Diana has built a successful career in WEZOM and, until recently, she lived with her own plans and ambitions. When war broke out and with the occupation of Kherson, survival became her main concern.
“For two days it was impossible to go outside Kherson at all. They humiliated people, killed, destroyed a large shopping center…. At night, they killed people who drove cars around the city. Yesterday they shot at residential buildings, at a school, etc. We do not give up. We just wait and believe in Ukraine,” Diana proclaimed. Like thousands of Ukrainians, she believes that the occupation is temporary, and soon her hometown will be liberated by the Armed Forces of Ukraine [BCY].
Tens of thousands of Ukrainian specialists found themselves in a similar situation. Everyone experiences the trauma of war in their own way: someone escapes from it by going far from home, another joins volunteering and cyber warfare efforts against the Russian Federation, somebody else joins the Armed Forces of Ukraine or the territorial defenses to retaliate against the aggressor. And with all this going on, Ukrainian teams continue to work on projects in order to fulfill their obligations to partners, keep the country's economy afloat, and keep the business going no matter what.
“There is no force majeure. At the moment the situation could be much worse. We have not laid anyone, off and we are not going to. Everyone in our company is alive, and this is the most important thing,” said Sergey Guzenko, CEO of WEZOM. According to him, the team carries on working on about two dozen projects.
The war definitely threw the WEZOM processes into chaos for a while. In the early days of the invasion, it was important to make sure that all employees were alive and safe. Although the main office is located in Kherson, a significant part of the team is scattered throughout the country and works remotely. Several employees were forced to flee from Kharkov whilst some remain besieged in Kyiv. There are also employees who do not leave their homes due to the proximity of hostilities.
“We have a man who lives in a village near Kherson, where there is constant conflict. He has set up a workplace for himself right in the basement with the internet extended for the necessary reach. It's just a basement, two by four meters, there's a bit of everything – from different kinds of mattresses to jars of food. And there is now also computer where a person works.His wife and two children sit next to him,” says the head of WEZOM.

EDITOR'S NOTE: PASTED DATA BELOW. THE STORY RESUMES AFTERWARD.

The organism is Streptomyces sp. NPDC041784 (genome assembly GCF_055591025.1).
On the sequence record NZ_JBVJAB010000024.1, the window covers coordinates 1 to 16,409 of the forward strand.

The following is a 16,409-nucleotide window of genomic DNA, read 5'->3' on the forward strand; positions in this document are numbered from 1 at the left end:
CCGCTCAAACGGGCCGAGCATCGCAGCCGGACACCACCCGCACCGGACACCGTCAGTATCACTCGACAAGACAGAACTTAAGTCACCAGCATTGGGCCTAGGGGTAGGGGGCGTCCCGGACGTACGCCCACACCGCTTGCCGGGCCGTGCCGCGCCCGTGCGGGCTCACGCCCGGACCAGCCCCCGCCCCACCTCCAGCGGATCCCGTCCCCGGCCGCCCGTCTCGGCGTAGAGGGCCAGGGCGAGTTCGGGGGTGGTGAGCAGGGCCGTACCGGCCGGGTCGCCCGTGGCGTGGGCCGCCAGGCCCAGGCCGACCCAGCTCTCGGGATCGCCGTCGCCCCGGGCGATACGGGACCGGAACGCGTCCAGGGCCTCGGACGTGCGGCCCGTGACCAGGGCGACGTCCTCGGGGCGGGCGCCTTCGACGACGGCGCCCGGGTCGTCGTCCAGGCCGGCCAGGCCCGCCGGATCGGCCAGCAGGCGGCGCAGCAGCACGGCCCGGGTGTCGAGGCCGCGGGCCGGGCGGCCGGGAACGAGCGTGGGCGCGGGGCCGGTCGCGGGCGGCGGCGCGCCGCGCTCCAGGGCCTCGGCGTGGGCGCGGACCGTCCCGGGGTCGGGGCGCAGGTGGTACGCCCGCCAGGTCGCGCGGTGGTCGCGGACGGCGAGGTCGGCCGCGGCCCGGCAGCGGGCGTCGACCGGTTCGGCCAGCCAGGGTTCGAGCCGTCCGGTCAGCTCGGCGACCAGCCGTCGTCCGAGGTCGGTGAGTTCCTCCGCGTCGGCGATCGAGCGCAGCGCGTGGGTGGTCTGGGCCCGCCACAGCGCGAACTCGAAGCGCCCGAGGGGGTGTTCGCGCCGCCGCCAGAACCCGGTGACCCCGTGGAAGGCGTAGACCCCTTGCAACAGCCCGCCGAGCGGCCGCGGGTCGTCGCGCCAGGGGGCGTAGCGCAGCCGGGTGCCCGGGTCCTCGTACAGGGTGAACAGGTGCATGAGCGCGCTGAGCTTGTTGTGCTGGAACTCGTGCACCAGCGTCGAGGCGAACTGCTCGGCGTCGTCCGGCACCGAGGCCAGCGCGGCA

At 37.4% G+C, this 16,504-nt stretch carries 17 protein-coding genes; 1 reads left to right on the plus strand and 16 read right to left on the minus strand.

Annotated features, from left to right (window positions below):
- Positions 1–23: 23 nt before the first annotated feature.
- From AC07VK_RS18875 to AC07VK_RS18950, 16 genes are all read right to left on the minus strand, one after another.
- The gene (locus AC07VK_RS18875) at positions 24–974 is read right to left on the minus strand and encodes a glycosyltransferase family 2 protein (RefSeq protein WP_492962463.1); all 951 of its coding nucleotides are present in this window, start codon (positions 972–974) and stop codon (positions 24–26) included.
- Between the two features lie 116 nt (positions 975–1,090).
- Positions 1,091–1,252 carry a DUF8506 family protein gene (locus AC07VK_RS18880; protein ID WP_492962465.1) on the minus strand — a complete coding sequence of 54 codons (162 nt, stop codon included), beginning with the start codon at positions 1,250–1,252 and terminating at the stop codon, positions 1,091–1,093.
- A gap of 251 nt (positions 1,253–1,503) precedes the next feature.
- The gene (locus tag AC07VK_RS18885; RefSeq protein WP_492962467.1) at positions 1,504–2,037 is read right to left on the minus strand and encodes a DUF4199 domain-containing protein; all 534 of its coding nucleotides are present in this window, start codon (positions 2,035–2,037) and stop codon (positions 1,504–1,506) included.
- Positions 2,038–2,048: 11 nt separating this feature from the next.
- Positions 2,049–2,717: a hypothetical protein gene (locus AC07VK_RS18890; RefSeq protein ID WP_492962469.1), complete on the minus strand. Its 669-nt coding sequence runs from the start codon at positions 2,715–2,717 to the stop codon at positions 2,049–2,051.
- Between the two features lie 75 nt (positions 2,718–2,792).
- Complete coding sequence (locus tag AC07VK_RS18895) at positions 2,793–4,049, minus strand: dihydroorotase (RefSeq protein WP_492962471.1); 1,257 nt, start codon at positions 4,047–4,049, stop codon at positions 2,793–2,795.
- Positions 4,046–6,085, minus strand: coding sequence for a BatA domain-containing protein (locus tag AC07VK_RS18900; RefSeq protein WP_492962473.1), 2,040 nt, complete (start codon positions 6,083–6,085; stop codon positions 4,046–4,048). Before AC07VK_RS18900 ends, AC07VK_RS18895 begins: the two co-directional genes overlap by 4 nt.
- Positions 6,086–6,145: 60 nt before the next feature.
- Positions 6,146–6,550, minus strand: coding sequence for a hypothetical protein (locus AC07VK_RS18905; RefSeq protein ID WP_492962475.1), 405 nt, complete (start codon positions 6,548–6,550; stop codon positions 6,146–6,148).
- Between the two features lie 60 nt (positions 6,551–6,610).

Kherson has been under occupation for about two weeks now. Although the Ukrainian administration remains in the city, residents have faced at least two attempts to completely block communications, and foreign military and equipment are moving around the streets. There is a curfew in Kherson, any attempts to leave the city and cross the front line are considered suicide. Local residents and businessmen put up with this new reality. They do everything they can to maintain their normal lives - work, volunteer, help those in need. At the same time, Kherson refuses to accept it’s situation. Despite the danger, large-scale pro-Ukrainian rallies gather in the city center every day. The Russian troops are well aware that the people of Kherson are not happy with them.
What About in Russia?
Ukrainian IT-entrepreneurs are known far beyond the borders of their native country; until recently, their word had weight in Russian business circles as well. The first reaction of the Ukrainian digital community was an attempt to reach out to their Russian colleagues, to open their eyes to the horror of what was happening. The denotative appeal of Ukrainian businessmen was published on March 8:
In fact, it is not simple at all. Today, Russians are divided and intimidated by their own totalitarian regime. Some try to ignore the sanctions and the war, some sincerely believe Putin and support his bloody “war efforts”. Dissenters who go to anti-war rallies throughout Russia are severely punished. Ukrainian developers are faced with misunderstanding their colleagues from the Russian Federation. Not so long ago, Kharkiv IT specialist Dmitry Galitsyn, who worked for a Russian company, was removed from a work chat for calling on colleagues to go to rallies against the war.
In the end, the Russian inhabitants simply refuse to believe in what is actually happening.